“Whilst googling things like ‘new dad sad’ and ‘why am I crying new dad,’ I came across an article written by a doctor who had trouble connecting with his second child. I read the symptoms and felt an odd sense of relief.” Today we’re bringing back an essay by Kevin Maguire of @newfatherhood about his experience with paternal postpartum depression. We need to demystify these issues in order to change things for the better. Comment “Link” for a DM to read his full essay.

#parentdata #postpartum #postpartumdepression #paternalmentalhealth #newparents #emilyoster
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#emilyoster #parentdata #parentingcommunity #lookslikedaddy #lookslikemommy

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#emilyoster #parentdata #parentingcommunity #lookslikedaddy #lookslikemommy
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This graph shows sleeping location by age. You’ll notice that for the first three months, most kids are in their own sleeping location in a parent’s room. Then, over the first year, this switches toward their own room. As kids age, sharing a room with a sibling becomes more common. 

Head to the newsletter for more and stay tuned for part two next week on naps! 🌙

#parentdata #emilyoster #childsleep #babysleep #parentingcommunity

SLEEP DATA 💤 We asked you all about your kids’ sleep—and got nearly 15,000 survey responses to better understand kids’ sleep patterns. Comment “Link” for an article that breaks down our findings!

This graph shows sleeping location by age. You’ll notice that for the first three months, most kids are in their own sleeping location in a parent’s room. Then, over the first year, this switches toward their own room. As kids age, sharing a room with a sibling becomes more common.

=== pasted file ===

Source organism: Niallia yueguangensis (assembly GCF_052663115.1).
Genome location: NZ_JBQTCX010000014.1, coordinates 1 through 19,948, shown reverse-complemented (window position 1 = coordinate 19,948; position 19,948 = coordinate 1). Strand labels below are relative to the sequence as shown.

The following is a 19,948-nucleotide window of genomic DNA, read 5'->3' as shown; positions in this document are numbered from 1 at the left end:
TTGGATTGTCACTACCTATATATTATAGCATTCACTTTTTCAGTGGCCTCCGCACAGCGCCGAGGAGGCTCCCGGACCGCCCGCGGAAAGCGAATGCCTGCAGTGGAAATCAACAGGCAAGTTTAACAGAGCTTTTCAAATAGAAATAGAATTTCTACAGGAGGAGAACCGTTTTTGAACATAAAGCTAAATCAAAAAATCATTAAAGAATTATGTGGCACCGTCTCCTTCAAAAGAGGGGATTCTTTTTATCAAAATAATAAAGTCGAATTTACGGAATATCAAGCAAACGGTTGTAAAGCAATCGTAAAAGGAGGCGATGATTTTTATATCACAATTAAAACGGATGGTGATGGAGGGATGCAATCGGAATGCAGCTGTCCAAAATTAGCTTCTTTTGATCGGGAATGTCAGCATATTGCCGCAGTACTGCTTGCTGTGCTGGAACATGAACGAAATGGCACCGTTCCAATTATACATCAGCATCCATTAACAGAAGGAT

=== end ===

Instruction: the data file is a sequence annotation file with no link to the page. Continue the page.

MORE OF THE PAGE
Head to the newsletter for more and stay tuned for part two next week on naps! 🌙

#parentdata #emilyoster #childsleep #babysleep #parentingcommunity
...

Weekends are good for extra cups of ☕️ and listening to podcasts. I asked our team how they pod—most people said on walks or during chores. What about you?

Comment “Link” to subscribe to ParentData with Emily Oster, joined by some excellent guests.

#parentdata #parentdatapodcast #parentingpodcast #parentingtips #emilyoster

Weekends are good for extra cups of ☕️ and listening to podcasts. I asked our team how they pod—most people said on walks or during chores. What about you?

Comment “Link” to subscribe to ParentData with Emily Oster, joined by some excellent guests.

#parentdata #parentdatapodcast #parentingpodcast #parentingtips #emilyoster
...

Humility. That’s why. That’s the whole reason.

#emilyoster #secondbaby #parentingjokes #parentinghumor

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#emilyoster #secondbaby #parentingjokes #parentinghumor
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Prevention is key! I suggest:
⭐ Regular tick checks
⭐ Using bug sprays with DEET 
⭐ Wearing long sleeves and pants in the woods

Some parents worry about DEET, but repellants with up to 30% DEET are recommended by both the CDC and AAP. The data says you’re in the clear, so go for it. Enjoy your summer!

#parentdata #emilyoster #tickseason #bugbites #bugspray

Bug season is upon us. Besides annoyance, this can bring up safety concerns, particularly with ticks. They are carriers of diseases, most notably Lyme disease. So what’s the best course of action?

Prevention is key! I suggest:
⭐ Regular tick checks
⭐ Using bug sprays with DEET
⭐ Wearing long sleeves and pants in the woods

Some parents worry about DEET, but repellants with up to 30% DEET are recommended by both the CDC and AAP. The data says you’re in the clear, so go for it. Enjoy your summer!

#parentdata #emilyoster #tickseason #bugbites #bugspray
...